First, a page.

Thursday, January 17, 2008
2008 Soul Health Prescription: Take Twelve Puritans and Pray for Me in the Morning
Why not start out 2008 with a challenge more beneficial and spiritually uplifting than any resolution? Timmy Brister has issued a book-a-month plan for reading 12 Puritan classics during this year (http://timmybrister.com/2008/01/07/join-the-2008-puritan-reading-challenge/). Reformation Heritage Books, a well known seller of Reformation and Puritan classics has obliged by packaging the dozen Banner of Truth books for a substantial 36%discount. http://www.heritagebooks.org/bookstore/catalog/product_info.php?products_id=8016&osCsid=hk0ttecnf9ask3vs20pfce1oe0.
If you have never tried reading Sibbes, Flavel, Watson, Bunyan, Burroughs, or Baxter, what better time than now? Mr. Brister describes the reasons for this project quite simply:
First, the Puritans had a relentless pursuit of God. In their writings you will find believers who knew their God deeply through a rich God-centeredness that affected every area of their lives. We are living in a day where it is hard to find folks who know their God well.
Second, the Puritans were physicians of souls. These men studied themselves and had a real, experimental knowledge of Christianity. Nowhere will you find more “uses” and applications for your life than in their writings. Not only did they know God well, they knew the minds, hearts, and consciences of men well.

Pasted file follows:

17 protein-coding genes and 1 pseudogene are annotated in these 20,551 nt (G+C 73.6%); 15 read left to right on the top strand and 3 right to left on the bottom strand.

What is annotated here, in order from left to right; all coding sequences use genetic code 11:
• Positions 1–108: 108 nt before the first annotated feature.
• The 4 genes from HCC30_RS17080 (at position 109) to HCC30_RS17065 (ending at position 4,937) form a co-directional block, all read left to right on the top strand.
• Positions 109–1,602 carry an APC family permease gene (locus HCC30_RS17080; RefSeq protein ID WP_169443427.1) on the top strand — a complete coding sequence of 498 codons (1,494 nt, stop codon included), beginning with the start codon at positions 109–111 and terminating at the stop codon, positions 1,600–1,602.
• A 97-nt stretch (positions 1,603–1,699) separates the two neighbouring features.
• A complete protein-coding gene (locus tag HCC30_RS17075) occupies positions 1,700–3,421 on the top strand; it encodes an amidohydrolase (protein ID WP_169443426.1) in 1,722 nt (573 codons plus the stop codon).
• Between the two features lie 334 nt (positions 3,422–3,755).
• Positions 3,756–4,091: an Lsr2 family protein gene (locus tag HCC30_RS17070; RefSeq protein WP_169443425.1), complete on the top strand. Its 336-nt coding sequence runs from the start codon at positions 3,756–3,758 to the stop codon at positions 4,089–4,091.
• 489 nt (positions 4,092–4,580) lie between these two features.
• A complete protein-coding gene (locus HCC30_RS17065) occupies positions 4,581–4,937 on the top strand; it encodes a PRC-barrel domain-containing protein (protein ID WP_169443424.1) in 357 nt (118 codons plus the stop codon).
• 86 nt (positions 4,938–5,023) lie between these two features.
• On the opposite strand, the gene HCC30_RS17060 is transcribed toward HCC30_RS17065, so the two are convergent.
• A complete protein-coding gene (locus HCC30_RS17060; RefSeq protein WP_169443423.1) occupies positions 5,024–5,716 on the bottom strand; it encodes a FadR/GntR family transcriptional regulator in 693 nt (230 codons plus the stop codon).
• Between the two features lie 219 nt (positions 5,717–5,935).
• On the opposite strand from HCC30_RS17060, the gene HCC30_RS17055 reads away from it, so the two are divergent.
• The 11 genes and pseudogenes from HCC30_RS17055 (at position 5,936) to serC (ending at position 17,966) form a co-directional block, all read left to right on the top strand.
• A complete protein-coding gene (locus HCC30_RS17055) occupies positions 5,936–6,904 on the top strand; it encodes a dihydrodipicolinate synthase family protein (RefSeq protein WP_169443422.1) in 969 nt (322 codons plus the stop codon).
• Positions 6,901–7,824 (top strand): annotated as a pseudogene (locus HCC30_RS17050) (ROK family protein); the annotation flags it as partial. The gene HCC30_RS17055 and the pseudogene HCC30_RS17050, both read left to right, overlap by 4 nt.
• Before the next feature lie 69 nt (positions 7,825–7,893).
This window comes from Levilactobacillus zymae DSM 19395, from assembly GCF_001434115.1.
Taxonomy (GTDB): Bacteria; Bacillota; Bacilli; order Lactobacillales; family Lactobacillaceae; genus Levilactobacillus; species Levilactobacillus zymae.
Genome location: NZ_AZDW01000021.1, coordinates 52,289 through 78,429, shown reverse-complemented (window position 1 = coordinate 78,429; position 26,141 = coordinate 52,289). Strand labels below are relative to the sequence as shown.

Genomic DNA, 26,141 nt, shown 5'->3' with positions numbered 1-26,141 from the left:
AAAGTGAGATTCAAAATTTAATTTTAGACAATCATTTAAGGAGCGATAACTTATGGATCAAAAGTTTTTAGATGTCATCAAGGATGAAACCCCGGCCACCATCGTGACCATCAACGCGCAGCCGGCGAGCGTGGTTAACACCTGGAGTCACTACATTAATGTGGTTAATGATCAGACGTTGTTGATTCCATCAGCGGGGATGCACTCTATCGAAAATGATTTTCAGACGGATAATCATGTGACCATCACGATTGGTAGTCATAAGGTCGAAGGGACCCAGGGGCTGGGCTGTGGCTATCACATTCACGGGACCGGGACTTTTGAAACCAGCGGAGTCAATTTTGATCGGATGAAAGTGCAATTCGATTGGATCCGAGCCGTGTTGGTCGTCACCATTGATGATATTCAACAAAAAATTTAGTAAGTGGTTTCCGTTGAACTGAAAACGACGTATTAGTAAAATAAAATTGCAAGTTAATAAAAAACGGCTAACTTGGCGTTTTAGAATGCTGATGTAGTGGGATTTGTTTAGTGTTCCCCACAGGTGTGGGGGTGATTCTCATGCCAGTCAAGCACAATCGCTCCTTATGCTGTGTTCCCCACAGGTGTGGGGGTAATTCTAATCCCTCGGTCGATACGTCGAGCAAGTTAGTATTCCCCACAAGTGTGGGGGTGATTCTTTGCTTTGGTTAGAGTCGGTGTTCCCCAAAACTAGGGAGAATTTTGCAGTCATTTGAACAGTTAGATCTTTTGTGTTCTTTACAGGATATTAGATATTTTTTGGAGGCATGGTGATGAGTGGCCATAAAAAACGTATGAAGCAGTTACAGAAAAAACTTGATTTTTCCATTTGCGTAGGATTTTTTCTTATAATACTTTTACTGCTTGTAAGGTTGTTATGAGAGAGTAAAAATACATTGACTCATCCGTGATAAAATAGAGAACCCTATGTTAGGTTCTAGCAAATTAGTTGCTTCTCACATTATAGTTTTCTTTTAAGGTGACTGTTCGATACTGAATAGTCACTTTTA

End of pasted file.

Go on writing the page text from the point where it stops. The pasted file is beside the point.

Third, the Puritans possessed genuine piety because they knew how to fight the fight of faith. These men took direct aim at indwelling sin and fought hard for their personal sanctification. Their writings are incredibly pastoral and at the same time intimately convicting.
Fourth, the Puritans were pacesetters in church history. They ran in such a way to win, and whether it is their study of Scripture, commitment to family worship, personal devotion to prayer, or caring for the souls in their community, these men ran and ran hard.
Fifthly, reading the Puritans will provide you a healthy perspective so as to prevent chronological snobbery. Let’s face it. It is tempting to read only what is novel, trendy, and popular. Yet it is worthwhile to read books 100 years or older to understand how Christians lived, face struggles, dealt with issues (doctrinal, ecclesiological, ethical, etc.), and experienced God. Frankly speaking, you will not find anything close to Owen, Watson, Brooks, and Baxter on the front shelves of your local bookstore.
Here is the schedule:
January- Sibbes, Bruised Reed
February- Flavel, Mystery of Providence
March -Watson, Godly Man's Picture
April -Brooks, Precious Remedies Against Satan's Devices
May -Bunyan, Come and Welcome
June -Owen, Mortification of Sin
July -Bridge, Lifting Up
August -Burroughs, Rare Jewel
September- Bolton, True Bounds
October -Guthrie, Christian's Great Interest
November -Baxter, Reformed Pastor
December -Alleine, Sure Guide
Both my wife, Jeanette, and I plan to augment our devotional reading this year with some of the most soul nourishing writing in the history of Christianity! Join us!